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I am using Windows 7 and my hard drive has four partitions. One of the partition, F, contains all my source code of projects. Over time, this partition has become fragmented and slow. This partition is FAT-32 whereas other three partitions are NTFS.

When I open any IDE and load the projects located in this partition (F), I feel it loads slow since Windows indexing is not available on FAT-32 partitions.

I want to know whether to converting this partition to NTFS will speed up file loads or not. If yes, how to convert this partition to NTFS while keeping the data intact?

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up vote 3 down vote accepted

I do not know if the slowness is due to fragmentation, or not. How full is the drive? If it is full, it may be slower, and despite Window's scheduled tasks, you can defragment manually.

I would definitely convert it to NTFS, which is more stable, and has better access control. You can do it with this command, and while you should not lose data (I have never seen this fail in 17 years), you should always have a backup anyway.

convert x: /fs:ntfs (X being the letter of your FAT32 volume)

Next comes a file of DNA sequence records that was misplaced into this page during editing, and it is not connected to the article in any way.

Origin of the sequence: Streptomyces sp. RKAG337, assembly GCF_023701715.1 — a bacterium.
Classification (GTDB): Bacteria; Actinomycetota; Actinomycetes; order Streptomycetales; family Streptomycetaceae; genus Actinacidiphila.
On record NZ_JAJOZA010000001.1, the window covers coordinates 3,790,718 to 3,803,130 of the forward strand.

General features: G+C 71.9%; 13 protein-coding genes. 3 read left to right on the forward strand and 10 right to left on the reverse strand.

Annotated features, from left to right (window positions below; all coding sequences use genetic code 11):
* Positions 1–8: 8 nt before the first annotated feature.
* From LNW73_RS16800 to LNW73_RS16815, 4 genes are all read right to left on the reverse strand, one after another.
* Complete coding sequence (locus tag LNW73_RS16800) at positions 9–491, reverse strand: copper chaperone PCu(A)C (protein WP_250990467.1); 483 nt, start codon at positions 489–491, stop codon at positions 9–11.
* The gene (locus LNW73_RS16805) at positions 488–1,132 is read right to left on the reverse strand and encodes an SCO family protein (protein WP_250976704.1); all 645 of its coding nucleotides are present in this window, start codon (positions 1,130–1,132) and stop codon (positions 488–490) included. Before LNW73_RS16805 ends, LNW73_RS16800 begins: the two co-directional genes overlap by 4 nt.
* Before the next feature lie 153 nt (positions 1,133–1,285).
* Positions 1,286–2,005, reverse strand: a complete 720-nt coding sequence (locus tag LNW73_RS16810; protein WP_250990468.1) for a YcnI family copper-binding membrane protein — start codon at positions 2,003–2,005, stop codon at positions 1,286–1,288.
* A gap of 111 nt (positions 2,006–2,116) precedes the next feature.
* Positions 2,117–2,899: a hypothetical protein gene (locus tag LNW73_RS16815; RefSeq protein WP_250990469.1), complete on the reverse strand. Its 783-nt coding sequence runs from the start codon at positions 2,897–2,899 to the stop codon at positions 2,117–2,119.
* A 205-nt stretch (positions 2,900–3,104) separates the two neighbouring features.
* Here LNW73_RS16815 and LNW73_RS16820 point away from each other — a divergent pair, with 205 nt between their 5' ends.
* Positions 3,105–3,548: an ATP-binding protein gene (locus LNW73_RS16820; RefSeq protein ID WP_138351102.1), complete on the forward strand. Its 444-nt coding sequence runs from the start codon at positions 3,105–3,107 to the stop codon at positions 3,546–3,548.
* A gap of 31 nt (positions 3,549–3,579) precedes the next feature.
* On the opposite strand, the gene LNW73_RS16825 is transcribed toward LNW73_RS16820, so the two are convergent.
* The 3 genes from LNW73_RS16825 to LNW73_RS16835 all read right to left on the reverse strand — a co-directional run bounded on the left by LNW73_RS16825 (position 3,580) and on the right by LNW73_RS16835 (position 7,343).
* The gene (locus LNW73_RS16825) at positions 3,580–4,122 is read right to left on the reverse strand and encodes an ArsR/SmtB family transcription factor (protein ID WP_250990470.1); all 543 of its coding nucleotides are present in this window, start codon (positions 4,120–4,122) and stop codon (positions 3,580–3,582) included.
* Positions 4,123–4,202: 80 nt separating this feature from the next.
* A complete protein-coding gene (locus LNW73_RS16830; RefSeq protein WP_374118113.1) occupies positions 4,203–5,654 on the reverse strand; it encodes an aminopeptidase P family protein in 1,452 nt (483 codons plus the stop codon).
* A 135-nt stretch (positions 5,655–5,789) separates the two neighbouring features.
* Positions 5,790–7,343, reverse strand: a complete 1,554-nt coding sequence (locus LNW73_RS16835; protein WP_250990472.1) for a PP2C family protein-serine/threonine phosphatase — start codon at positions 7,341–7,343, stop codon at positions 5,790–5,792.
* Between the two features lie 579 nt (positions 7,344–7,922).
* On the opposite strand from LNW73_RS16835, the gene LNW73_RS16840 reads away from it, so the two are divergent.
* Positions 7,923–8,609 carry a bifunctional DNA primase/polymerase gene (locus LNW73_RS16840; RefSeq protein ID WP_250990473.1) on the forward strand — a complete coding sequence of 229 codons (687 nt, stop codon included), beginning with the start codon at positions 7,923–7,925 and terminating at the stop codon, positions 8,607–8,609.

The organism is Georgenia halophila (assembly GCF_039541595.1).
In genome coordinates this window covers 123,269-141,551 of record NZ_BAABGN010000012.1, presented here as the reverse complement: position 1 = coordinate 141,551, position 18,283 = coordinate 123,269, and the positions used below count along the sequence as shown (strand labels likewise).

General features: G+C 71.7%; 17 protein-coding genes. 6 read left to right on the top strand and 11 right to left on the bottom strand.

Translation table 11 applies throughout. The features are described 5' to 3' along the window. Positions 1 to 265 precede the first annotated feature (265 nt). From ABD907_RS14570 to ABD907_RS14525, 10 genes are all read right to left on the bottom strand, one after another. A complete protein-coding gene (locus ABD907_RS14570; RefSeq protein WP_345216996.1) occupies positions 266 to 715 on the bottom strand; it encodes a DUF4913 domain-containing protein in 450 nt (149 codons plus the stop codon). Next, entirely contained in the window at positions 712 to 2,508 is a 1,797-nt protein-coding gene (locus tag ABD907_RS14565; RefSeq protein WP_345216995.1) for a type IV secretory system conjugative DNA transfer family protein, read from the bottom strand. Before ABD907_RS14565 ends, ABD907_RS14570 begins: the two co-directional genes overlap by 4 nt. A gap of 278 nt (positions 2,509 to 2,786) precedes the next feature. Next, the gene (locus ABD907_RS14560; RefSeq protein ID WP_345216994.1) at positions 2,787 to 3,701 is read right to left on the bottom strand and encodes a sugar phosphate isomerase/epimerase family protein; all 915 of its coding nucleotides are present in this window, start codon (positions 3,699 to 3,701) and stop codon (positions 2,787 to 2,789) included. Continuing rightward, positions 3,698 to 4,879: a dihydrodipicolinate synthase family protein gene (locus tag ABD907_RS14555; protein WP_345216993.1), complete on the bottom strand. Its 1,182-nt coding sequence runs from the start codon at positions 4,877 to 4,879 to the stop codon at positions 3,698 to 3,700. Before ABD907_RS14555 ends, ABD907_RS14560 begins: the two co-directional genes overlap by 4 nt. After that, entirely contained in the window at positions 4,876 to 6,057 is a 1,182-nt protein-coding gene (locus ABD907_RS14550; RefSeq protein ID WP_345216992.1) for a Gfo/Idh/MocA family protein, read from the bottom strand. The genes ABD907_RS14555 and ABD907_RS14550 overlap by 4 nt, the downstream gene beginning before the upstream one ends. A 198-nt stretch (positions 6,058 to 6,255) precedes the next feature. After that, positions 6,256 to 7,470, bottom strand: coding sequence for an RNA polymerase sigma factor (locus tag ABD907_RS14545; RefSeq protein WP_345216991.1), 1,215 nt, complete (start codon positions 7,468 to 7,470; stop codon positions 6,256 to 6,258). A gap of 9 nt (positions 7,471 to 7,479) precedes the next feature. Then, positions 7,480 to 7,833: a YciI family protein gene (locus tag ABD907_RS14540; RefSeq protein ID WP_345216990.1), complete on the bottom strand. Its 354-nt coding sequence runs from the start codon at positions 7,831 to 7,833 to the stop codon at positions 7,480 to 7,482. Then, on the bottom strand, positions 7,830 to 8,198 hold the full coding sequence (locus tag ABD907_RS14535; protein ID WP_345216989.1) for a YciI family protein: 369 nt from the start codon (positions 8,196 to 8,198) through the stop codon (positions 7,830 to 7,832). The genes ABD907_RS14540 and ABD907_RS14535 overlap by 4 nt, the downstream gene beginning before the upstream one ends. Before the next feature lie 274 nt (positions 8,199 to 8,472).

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It is a 30 GB partition and 10 GB is free. Is there a way to take an image of the partition? – RPK Jul 12 '11 at 16:35
You can use either Easeus' free partion managing software or Clonezilla. – KCotreau Jul 12 '11 at 16:43

Windows 7 should still automatically keep the volume defragmented. I suspect your problem is that 1) Visual Studio is just slow sometimes, and 2) the partition is located at the end of the drive, which can hurt seek times and transfer rates.

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+1 for knowing about ends of drives being notably slower than starts. – Doc Jul 12 '11 at 16:24
Thanks Joel. But does FAT32 and NTFS also matter for speed? – RPK Jul 12 '11 at 16:26
@rohit: For source files, no. There is no speed difference. Have you measured the load time? There are many factors that factor into loading speed, besides file system format. Usage pattern, running programs, the HD itself. . . – surfasb Jul 12 '11 at 18:03

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